Have you seen Star Wars? Of course you have.
My colleagues at Copyblogger are a little crazy about this movie, so when they found out that I had never seen Star Wars, they all freaked out.
The next day, I received a package with the complete trilogy on Blu-ray (the original one, of course) from our Chief Digital Officer, Chris Garrett.
I rushed to my TV set and watched them all at once.
I really enjoyed the films, but the visual branding of the dark forces really held my attention.
What can we learn about building a visual brand from Star Wars?
Find the right balance
Let’s first look at the handsome fellows that make up the dark forces:
Maybe they all look a little too plain or boring, but they are amazingly cohesive and elegant (good job, Darth Vader!).
Now, let’s look at the good guys:
They’re definitely more interesting, but there is no consistency at all here. They might all work for a good cause, but their visual representation is poor.
You want your brand to fall somewhere between these two examples.
Your visual branding should be simple, polished, and cohesive — but with a little touch of Chewbacca.
And that’s what we’re going to talk about today …
What is a visual brand, and why is it important?
On the internet, your competition is just a few clicks away, so it’s really important to have a strong visual presence. You want to capture attention immediately and invite people to engage with your content.
Visual branding alone won’t sell your product or service, but it’ll help you connect with the right audience on many different levels.
It’s about telling a story, creating a coherent user experience, and appealing to emotions.
Set core principles
Every brand has a story to tell. What’s yours? Are you a group of friends who want to save the world or an emperor who wants to conquer it?
First, define in simple terms what you want your visual brand to represent.
Who’s your target audience? Create an imagined profile (persona) of a typical user/client.
You can then create a mind map of words and ideas that best describe your brand. Take it further and create a mood board (you could possibly use Pinterest) that includes stock photos, colors, screenshots, typography, and anything else you think will help visualize the concept of your brand.
Have your mind map or mood board encompass all the core principles of your visual brand. Look at it every time you create a new visual piece.
Compare your website, your social media accounts, and even your blog post’s featured images with the mind map or mood board you’ve just created. It’ll help you stay focused on your core principles.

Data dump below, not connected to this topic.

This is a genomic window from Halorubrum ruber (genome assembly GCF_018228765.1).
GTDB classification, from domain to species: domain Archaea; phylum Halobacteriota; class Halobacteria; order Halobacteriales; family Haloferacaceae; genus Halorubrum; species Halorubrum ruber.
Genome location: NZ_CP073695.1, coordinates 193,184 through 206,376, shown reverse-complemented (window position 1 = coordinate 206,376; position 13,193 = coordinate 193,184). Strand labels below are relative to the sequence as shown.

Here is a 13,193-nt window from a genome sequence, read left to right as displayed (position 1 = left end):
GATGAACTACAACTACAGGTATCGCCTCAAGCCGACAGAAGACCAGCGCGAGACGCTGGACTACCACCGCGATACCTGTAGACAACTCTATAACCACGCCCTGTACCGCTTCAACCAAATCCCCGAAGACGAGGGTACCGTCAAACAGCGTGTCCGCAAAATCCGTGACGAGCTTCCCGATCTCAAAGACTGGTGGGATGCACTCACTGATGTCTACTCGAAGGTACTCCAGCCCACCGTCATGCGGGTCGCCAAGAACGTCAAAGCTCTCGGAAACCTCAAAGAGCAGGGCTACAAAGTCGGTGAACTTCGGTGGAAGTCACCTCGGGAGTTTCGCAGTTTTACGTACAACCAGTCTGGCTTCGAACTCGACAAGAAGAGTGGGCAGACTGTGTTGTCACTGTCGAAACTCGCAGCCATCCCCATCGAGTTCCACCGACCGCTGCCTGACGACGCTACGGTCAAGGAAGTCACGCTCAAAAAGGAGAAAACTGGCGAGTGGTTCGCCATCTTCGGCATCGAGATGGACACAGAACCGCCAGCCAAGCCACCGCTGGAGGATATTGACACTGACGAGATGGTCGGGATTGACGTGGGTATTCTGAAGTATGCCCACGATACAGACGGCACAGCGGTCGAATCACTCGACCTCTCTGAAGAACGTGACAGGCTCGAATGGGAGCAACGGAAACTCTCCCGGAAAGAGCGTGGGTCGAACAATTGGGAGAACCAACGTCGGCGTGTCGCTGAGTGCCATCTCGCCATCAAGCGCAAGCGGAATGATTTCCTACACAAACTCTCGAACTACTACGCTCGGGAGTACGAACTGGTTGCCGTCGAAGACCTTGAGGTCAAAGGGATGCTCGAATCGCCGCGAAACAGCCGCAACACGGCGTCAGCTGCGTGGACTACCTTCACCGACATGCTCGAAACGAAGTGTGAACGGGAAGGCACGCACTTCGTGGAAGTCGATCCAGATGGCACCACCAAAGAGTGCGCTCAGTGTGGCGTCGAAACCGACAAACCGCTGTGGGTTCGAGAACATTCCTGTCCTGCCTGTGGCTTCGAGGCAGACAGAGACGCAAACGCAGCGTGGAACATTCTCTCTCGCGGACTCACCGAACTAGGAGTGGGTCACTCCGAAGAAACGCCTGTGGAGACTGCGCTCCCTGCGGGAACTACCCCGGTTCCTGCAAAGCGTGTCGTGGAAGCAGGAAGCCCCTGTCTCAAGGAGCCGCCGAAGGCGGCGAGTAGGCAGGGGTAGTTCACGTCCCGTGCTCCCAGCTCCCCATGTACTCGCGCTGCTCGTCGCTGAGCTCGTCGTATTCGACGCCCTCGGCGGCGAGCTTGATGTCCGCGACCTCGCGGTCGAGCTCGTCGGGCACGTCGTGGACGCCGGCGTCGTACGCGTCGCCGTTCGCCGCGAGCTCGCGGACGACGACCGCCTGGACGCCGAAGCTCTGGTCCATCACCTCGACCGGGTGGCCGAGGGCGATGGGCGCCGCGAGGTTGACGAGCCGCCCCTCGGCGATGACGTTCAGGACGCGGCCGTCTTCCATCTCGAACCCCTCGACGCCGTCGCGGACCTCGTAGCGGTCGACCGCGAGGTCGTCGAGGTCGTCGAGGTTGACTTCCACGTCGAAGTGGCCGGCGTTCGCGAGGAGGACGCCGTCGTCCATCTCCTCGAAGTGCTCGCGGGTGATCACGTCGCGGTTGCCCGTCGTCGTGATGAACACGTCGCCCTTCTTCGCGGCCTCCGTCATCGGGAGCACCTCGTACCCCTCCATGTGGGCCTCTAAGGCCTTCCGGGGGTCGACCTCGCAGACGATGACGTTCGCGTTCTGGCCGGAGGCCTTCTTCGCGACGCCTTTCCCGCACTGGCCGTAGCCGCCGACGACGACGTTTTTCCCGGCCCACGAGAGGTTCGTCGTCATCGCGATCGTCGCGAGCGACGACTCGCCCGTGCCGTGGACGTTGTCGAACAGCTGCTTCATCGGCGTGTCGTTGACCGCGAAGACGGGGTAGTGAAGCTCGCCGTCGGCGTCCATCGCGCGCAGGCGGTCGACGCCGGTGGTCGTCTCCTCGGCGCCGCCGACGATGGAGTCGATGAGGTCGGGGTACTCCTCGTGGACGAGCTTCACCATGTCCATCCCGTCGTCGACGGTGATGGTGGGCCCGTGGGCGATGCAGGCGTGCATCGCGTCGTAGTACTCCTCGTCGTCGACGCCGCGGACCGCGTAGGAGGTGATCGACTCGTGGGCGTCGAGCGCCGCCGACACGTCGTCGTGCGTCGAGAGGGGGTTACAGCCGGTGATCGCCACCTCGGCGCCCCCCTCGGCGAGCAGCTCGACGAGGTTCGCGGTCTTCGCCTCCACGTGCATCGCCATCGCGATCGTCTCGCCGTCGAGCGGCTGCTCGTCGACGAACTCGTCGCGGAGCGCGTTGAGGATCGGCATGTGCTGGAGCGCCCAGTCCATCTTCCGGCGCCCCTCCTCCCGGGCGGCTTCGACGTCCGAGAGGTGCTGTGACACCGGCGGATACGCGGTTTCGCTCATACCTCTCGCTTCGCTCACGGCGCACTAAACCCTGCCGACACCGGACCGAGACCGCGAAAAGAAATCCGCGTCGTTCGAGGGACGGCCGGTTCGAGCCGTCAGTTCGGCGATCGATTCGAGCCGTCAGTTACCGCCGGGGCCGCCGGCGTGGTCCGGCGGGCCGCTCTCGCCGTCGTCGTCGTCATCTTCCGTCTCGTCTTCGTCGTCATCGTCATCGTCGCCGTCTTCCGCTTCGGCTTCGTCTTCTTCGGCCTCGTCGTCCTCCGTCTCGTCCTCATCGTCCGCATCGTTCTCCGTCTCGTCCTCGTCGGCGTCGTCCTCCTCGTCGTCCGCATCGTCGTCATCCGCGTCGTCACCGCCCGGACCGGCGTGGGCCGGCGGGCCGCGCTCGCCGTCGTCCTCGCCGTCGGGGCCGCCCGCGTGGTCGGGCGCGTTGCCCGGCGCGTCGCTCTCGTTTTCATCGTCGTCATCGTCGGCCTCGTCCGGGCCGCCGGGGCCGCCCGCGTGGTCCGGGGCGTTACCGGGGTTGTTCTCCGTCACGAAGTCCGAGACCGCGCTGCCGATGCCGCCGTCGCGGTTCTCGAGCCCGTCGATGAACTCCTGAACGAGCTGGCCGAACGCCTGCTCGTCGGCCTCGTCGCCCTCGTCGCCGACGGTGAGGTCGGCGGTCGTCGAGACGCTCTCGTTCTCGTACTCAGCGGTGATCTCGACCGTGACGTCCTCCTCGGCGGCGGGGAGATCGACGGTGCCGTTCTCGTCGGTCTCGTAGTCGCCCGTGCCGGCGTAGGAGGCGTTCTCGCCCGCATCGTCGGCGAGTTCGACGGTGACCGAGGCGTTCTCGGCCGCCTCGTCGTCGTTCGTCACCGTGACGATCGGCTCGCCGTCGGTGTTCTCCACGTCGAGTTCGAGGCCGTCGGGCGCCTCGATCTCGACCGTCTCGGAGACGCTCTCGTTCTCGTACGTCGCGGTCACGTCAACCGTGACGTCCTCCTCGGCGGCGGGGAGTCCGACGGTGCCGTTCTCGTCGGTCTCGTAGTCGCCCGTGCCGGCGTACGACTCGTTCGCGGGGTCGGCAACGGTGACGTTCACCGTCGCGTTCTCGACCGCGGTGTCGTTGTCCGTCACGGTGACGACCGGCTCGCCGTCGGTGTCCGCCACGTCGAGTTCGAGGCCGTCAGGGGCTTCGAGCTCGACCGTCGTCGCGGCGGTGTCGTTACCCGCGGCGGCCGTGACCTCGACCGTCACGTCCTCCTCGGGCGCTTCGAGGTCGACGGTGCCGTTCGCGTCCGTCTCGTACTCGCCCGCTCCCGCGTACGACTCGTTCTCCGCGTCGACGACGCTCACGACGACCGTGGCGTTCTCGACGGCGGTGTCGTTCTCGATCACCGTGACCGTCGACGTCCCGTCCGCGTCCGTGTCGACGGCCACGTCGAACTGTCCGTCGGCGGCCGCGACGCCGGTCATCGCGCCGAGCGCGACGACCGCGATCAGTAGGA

Create visual patterns
Patterns help keep your visual brand consistent.
Your colors and typography are the two most important elements; define them first. Once you’ve chosen them, don’t alter them from page to page or product to product.
Be very specific. For example, “red” is not your brand color, but “#d61818” might be. Be just as specific with fonts: “sans-serif” is not your font, but “Museo Sans” might be.
You can go further and expand your visual patterns to elements like your layout (specific spacings, margins, paddings), imagery, iconography, etc.
Remember, we don’t want it all to look like stormtroopers, so it’s a good idea to break up the pattern occasionally and create something unique when you need to enhance a certain element on your page, such as your call to action.
You’ll quickly see that cohesive visual branding is powerful — and its purpose is not just to make your website look “nice.”
Preserve your visual brand
How can you make sure your visual brand is used properly by your team and well-preserved throughout all of your websites, products, and services?
Create a brand guideline document that defines all of your visual elements.
Here’s the basic information you’ll want to include:
- Logo: sample usage and vector formats of different versions (on a black background, on a white background, etc.)
- Colors: hex code, RGB, CMYK, and Pantone
- Fonts: names and where to get both desktop and web versions (make sure the font you chose has a web version!)
- Imagery: sample stock photos and where to get them
- Iconography: sample icons and where to get the full icon set
Make this document a complete cheat sheet for your team to look at whenever they need to either design something themselves (with Canva, for example), work with your web designer, or work with a print shop.
Everyone on your team should have access to these files and documents.
If you have an in-house designer, or even an entire design team, share these brand guidelines with them to avoid any confusion or mistakes.
Build your striking visual brand today
So, what does your current visual brand look like?
Do you think it tells an honest story and evokes the emotions you want? Is it boring, but consistent — or interesting, but messy?
May the force be with you.